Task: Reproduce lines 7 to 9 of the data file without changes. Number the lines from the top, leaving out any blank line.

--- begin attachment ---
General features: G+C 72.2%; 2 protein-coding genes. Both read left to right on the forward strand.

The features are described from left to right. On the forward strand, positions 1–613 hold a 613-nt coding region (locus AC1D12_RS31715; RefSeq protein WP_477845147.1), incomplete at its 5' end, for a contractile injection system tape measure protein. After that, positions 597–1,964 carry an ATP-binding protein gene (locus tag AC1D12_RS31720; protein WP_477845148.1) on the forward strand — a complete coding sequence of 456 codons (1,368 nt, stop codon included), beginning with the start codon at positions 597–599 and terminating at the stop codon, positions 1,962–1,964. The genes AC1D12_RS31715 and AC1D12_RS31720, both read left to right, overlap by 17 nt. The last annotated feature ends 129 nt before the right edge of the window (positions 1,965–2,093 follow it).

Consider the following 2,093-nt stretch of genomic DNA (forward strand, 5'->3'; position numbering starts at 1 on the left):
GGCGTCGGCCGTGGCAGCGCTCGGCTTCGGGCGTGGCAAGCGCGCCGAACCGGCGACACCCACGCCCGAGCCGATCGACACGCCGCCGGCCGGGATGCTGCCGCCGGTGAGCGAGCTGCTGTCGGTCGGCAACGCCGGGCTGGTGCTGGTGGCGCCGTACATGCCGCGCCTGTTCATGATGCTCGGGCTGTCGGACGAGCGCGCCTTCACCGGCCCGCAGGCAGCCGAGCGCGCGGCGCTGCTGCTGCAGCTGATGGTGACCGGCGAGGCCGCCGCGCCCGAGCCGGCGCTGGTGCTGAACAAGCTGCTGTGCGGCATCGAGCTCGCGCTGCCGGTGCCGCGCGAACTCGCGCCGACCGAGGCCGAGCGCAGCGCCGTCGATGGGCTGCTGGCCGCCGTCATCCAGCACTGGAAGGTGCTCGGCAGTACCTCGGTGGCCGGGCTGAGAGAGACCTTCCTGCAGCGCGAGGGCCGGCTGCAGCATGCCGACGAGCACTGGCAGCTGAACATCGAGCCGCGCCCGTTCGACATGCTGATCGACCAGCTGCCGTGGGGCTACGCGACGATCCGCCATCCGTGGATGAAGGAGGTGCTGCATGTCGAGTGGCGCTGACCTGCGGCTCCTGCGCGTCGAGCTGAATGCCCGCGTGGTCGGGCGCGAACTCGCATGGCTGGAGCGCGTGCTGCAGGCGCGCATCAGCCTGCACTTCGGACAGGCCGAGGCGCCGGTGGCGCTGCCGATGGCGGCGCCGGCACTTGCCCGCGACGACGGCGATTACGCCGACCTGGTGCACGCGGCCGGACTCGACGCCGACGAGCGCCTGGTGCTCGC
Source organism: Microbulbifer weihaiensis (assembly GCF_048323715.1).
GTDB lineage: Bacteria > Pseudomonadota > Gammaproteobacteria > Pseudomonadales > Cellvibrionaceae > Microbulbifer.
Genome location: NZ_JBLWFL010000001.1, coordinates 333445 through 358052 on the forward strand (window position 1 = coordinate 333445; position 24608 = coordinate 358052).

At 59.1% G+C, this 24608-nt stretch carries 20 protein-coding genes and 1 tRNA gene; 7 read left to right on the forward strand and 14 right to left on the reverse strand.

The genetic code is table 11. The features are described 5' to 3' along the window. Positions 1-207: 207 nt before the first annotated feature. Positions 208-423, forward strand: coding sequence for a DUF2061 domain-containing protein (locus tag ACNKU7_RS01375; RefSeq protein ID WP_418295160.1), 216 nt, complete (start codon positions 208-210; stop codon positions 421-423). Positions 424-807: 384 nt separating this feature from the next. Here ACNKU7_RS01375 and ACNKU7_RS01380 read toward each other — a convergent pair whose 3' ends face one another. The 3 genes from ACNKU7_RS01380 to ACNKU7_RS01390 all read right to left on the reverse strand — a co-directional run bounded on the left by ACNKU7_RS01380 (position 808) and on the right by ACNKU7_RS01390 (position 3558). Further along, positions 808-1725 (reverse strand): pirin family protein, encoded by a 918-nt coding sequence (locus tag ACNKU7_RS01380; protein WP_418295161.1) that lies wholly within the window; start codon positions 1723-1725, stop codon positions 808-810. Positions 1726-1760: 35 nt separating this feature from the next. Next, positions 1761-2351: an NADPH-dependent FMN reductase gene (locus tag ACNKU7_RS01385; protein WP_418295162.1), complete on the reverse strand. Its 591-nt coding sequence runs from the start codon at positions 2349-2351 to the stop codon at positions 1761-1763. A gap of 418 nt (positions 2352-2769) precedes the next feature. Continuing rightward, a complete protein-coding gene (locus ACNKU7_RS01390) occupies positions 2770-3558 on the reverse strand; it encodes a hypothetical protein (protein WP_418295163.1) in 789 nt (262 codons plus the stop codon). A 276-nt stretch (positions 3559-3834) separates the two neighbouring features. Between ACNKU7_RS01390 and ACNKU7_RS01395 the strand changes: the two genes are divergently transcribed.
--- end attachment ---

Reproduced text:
Genome location: NZ_JBLWFL010000001.1, coordinates 333445 through 358052 on the forward strand (window position 1 = coordinate 333445; position 24608 = coordinate 358052).

At 59.1% G+C, this 24608-nt stretch carries 20 protein-coding genes and 1 tRNA gene; 7 read left to right on the forward strand and 14 right to left on the reverse strand.

The genetic code is table 11. The features are described 5' to 3' along the window. Positions 1-207: 207 nt before the first annotated feature. Positions 208-423, forward strand: coding sequence for a DUF2061 domain-containing protein (locus tag ACNKU7_RS01375; RefSeq protein ID WP_418295160.1), 216 nt, complete (start codon positions 208-210; stop codon positions 421-423). Positions 424-807: 384 nt separating this feature from the next. Here ACNKU7_RS01375 and ACNKU7_RS01380 read toward each other — a convergent pair whose 3' ends face one another. The 3 genes from ACNKU7_RS01380 to ACNKU7_RS01390 all read right to left on the reverse strand — a co-directional run bounded on the left by ACNKU7_RS01380 (position 808) and on the right by ACNKU7_RS01390 (position 3558). Further along, positions 808-1725 (reverse strand): pirin family protein, encoded by a 918-nt coding sequence (locus tag ACNKU7_RS01380; protein WP_418295161.1) that lies wholly within the window; start codon positions 1723-1725, stop codon positions 808-810. Positions 1726-1760: 35 nt separating this feature from the next. Next, positions 1761-2351: an NADPH-dependent FMN reductase gene (locus tag ACNKU7_RS01385; protein WP_418295162.1), complete on the reverse strand. Its 591-nt coding sequence runs from the start codon at positions 2349-2351 to the stop codon at positions 1761-1763. A gap of 418 nt (positions 2352-2769) precedes the next feature. Continuing rightward, a complete protein-coding gene (locus ACNKU7_RS01390) occupies positions 2770-3558 on the reverse strand; it encodes a hypothetical protein (protein WP_418295163.1) in 789 nt (262 codons plus the stop codon). A 276-nt stretch (positions 3559-3834) separates the two neighbouring features. Between ACNKU7_RS01390 and ACNKU7_RS01395 the strand changes: the two genes are divergently transcribed.